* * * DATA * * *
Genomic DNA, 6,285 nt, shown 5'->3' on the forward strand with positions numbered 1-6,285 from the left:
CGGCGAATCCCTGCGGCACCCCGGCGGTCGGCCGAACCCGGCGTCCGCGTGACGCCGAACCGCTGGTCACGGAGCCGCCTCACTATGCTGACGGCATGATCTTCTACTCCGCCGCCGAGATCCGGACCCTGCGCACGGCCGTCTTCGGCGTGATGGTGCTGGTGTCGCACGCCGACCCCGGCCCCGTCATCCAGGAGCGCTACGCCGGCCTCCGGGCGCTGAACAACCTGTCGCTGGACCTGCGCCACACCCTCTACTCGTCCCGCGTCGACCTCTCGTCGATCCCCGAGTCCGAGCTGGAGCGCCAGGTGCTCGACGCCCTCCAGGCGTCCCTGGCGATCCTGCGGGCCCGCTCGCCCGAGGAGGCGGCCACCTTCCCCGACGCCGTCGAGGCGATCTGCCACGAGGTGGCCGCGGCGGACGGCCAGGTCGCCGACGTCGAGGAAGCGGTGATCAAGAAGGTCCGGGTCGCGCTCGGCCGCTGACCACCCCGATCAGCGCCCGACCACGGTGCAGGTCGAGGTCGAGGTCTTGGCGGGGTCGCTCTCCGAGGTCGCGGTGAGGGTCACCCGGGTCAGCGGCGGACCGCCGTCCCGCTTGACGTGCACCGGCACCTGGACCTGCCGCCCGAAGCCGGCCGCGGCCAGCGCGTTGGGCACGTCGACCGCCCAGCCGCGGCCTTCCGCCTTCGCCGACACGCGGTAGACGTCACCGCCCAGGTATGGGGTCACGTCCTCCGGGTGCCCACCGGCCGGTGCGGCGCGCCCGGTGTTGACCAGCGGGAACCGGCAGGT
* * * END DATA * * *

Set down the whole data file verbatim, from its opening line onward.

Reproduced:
Genomic DNA, 6,285 nt, shown 5'->3' on the forward strand with positions numbered 1-6,285 from the left:
CGGCGAATCCCTGCGGCACCCCGGCGGTCGGCCGAACCCGGCGTCCGCGTGACGCCGAACCGCTGGTCACGGAGCCGCCTCACTATGCTGACGGCATGATCTTCTACTCCGCCGCCGAGATCCGGACCCTGCGCACGGCCGTCTTCGGCGTGATGGTGCTGGTGTCGCACGCCGACCCCGGCCCCGTCATCCAGGAGCGCTACGCCGGCCTCCGGGCGCTGAACAACCTGTCGCTGGACCTGCGCCACACCCTCTACTCGTCCCGCGTCGACCTCTCGTCGATCCCCGAGTCCGAGCTGGAGCGCCAGGTGCTCGACGCCCTCCAGGCGTCCCTGGCGATCCTGCGGGCCCGCTCGCCCGAGGAGGCGGCCACCTTCCCCGACGCCGTCGAGGCGATCTGCCACGAGGTGGCCGCGGCGGACGGCCAGGTCGCCGACGTCGAGGAAGCGGTGATCAAGAAGGTCCGGGTCGCGCTCGGCCGCTGACCACCCCGATCAGCGCCCGACCACGGTGCAGGTCGAGGTCGAGGTCTTGGCGGGGTCGCTCTCCGAGGTCGCGGTGAGGGTCACCCGGGTCAGCGGCGGACCGCCGTCCCGCTTGACGTGCACCGGCACCTGGACCTGCCGCCCGAAGCCGGCCGCGGCCAGCGCGTTGGGCACGTCGACCGCCCAGCCGCGGCCTTCCGCCTTCGCCGACACGCGGTAGACGTCACCGCCCAGGTATGGGGTCACGTCCTCCGGGTGCCCACCGGCCGGTGCGGCGCGCCCGGTGTTGACCAGCGGGAACCGGCAGGT